A 24-year-old Kentucky woman with cystic fibrosis who needs a lung transplant to live is caught in the middle of a financial and policy battle among Medicare, Medicaid, a state agency and the University of Pittsburgh Medical Center, one of only two hospitals in the United States qualified to do lung transplants on patients with her specialized condition.
|Prager at University of Kentucky hospital (Image from CNN)
“I feel like they’re putting a dollar sign on my life,” Katie Prager of Ewing, in Fleming County, told CNN. “I don’t want to die because of money. That’s stupid. Nobody should have to do that.” Katie’s story was first reported by The Ledger Independent of Maysville and excerpted in Kentucky Health News.
Katie longs to be with her husband, Dalton Prager, but can’t until she gets her lung transplant because in addition to cystic fibrosis, she has an infection, Burkholderia cepacia, that is “horribly dangerous” to him, Elizabeth Cohen and John Bonifield report for CNN. Dalton, who also has cystic fibrosis, received his lung transplants Nov. 17 at the Pittsburgh hospital, and the immunity-suppressing drugs he takes for the transplants make him highly vulnerable to infection.
“I just want to make it to see our four-year anniversary in July and be able to hold hands and just hug. That’s all I really want — to be able to hug my husband on our fourth anniversary,” Katie told CNN.
Katie and Dalton met on Facebook in 2009 when they were 18 and Dalton lived in Missouri and Katie in Kentucky. And though Katie’s doctors had warned her many times that it was dangerous to be around other CF patients because of the risk of shared infections, Katie decided to meet Dalton, even after he had told her he had Burkholderia cepacia, CNN reports. They married two years later.
|Photo from CNN
“I told Dalton I’d rather be happy — like really, really happy — for five years of my life and die sooner than be mediocre happy and live for 20 years,” she told CNN. “That was definitely something I had to think about, but when you have those feelings, you just know.”
Their health “quickly deteriorated, and within months, they went on oxygen full time” and had to quit work, CNN reports. They entered the Pittsburgh hospital together in August 2014 to wait for new lungs. Dalton got his in November; Katie is still waiting.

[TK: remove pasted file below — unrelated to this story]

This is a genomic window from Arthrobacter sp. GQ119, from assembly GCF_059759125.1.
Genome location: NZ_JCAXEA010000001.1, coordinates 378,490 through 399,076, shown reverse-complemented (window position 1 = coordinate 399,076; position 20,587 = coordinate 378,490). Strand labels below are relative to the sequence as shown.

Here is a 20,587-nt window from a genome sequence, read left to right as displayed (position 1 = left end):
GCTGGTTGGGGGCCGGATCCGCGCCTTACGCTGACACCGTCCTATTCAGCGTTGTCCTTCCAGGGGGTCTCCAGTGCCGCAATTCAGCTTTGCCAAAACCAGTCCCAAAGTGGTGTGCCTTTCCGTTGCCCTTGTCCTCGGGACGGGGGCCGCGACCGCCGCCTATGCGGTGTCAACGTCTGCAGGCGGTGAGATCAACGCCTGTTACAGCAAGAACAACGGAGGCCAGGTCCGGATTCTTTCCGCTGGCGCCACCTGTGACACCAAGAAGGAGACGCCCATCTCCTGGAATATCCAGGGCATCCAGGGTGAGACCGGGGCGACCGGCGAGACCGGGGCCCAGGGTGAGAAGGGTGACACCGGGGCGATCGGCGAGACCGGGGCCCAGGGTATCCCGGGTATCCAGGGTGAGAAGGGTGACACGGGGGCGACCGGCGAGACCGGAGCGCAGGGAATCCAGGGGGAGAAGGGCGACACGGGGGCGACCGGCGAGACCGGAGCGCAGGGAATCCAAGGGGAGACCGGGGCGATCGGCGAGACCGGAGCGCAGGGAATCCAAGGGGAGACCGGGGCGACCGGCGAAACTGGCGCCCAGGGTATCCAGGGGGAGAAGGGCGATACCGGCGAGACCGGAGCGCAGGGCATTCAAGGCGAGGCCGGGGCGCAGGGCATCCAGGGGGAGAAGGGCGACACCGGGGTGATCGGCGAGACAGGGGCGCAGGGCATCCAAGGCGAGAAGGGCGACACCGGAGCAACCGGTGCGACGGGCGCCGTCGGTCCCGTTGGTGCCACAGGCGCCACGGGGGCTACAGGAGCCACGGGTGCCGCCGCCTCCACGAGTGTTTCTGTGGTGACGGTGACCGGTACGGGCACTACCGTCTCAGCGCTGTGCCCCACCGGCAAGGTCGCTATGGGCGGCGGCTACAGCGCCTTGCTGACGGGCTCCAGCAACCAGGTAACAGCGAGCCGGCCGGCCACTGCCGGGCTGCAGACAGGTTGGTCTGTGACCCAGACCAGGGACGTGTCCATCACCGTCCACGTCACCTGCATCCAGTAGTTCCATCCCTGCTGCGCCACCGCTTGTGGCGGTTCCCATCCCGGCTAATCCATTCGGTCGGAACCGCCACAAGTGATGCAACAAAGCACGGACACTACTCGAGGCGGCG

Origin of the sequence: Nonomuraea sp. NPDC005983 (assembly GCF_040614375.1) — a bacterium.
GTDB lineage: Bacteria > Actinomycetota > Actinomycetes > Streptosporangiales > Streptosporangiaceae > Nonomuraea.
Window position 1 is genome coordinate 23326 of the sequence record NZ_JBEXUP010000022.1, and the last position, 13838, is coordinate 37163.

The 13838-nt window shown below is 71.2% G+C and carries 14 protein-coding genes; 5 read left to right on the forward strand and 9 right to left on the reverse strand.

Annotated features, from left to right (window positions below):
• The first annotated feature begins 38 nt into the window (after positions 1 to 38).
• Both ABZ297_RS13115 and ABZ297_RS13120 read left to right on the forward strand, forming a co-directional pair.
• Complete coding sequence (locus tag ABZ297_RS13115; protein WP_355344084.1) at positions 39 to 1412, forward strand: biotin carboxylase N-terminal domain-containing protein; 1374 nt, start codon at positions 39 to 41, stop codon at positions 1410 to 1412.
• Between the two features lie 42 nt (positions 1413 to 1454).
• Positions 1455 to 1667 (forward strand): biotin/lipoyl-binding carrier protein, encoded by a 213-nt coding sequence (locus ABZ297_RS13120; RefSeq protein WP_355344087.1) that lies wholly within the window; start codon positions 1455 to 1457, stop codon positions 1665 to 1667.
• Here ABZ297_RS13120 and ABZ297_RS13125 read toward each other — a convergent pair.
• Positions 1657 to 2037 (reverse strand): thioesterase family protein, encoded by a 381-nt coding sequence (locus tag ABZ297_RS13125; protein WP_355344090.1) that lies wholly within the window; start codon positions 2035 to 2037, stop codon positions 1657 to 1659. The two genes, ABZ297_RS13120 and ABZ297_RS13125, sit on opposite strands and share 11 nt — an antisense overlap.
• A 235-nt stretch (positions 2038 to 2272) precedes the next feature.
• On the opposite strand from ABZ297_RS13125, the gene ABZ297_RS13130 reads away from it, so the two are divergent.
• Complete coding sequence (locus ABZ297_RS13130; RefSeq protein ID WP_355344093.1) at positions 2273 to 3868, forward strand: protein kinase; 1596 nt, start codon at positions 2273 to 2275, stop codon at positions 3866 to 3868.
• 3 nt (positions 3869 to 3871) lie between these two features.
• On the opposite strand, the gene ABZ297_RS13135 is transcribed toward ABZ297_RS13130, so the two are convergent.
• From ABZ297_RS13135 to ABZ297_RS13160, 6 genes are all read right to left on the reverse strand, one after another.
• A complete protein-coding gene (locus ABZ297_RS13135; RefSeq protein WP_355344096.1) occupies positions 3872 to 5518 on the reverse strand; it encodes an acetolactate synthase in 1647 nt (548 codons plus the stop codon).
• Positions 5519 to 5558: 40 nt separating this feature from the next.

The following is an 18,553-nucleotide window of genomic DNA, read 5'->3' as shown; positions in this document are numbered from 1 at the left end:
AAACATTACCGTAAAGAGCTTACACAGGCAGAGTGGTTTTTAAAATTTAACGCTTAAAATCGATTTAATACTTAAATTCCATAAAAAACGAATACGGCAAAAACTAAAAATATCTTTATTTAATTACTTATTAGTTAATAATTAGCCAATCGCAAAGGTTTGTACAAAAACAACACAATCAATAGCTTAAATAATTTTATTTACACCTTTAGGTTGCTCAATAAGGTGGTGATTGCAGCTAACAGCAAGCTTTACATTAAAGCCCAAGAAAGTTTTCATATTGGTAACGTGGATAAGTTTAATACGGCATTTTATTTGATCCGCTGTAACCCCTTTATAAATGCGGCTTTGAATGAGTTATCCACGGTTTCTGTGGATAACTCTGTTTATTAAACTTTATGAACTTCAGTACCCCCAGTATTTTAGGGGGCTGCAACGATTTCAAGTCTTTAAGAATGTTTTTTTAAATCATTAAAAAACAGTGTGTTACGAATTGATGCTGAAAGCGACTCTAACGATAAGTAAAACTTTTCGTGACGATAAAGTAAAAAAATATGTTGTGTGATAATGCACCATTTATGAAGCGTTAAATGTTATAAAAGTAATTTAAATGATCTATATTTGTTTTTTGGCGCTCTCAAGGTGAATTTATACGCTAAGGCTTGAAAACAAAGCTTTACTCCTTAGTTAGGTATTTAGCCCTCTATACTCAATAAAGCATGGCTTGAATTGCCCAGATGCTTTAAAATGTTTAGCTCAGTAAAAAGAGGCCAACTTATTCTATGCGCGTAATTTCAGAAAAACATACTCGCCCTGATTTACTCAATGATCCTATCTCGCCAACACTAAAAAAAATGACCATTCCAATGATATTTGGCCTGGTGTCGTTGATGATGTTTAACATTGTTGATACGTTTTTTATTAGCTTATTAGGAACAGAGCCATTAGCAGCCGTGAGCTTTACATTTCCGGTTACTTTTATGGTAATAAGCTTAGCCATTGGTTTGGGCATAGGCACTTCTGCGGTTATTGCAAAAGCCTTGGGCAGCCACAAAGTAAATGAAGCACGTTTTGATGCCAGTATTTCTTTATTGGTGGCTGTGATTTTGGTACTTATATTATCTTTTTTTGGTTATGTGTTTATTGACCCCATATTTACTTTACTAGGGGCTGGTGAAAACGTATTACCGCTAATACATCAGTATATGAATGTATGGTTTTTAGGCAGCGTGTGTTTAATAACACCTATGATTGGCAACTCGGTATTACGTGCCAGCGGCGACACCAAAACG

One month after Dalton got his transplants, UPMC discharged Katie because they told her “It would be psychologically good for her to get out for a while,” she told CNN. After only three days out she began to have “serious trouble breathing” and tried to go back into the hospital, but was told she could not return because “she had used up her supply of Medicare days.”
Medicare wouldn’t pay for another hospitalization until Katie had been out of the hospital for 60 days. She is too sick to do that, and has since been a patient at the University of Kentucky, where she relies on the federal-state Medicaid program for the poor and disabled to pay for her care, and doctors have predicted that she won’t live a year without new lungs, CNN reports.
Medicaid cannot pay the Pittsburgh hospital because it is not in the state’s network of health-care providers. CNN reports that Katie’s doctor wrote a letter to Medicaid begging them to make an exception, but the state denied his plea. In a statement to CNN, a spokeswoman for the state Cabinet for Health and Family Services said the hospital had declined to enroll as a Kentucky Medicaid provider. “Medicaid policies allow for a simplified enrollment process for out-of-state providers in such situations,” Gwenda Bond, spokeswoman for the cabinet wrote, offering to expedite their application when they choose to sign up.
Hospital officials counter that Kentucky officials said they would have to “sign up hundreds of their doctors to accept Kentucky Medicaid patients,” which hospital spokeswoman Wendy Zellner said is “an unusually restrictive approach and contrary to single-case agreements that we have signed with other state Medicaid programs. . . . It is up to Kentucky Medicaid to address this situation.”
Katie has also since had a discussion with a federal Centers for Medicare and Medicaid Services caseworker that “didn’t go very well,” CNN reports. Katie told CNN that the caller was “rude, mean, and angry” and “acted like it was just a pain to have to be talking to me,” but said “she would look into her situation.” On April 1, CMS spokesman Aaron Albright told CNN that the federal agency was “reaching out to the state agency,” and later in the day Zellner said the state agency “has reached out to us to talk. So stay tuned.”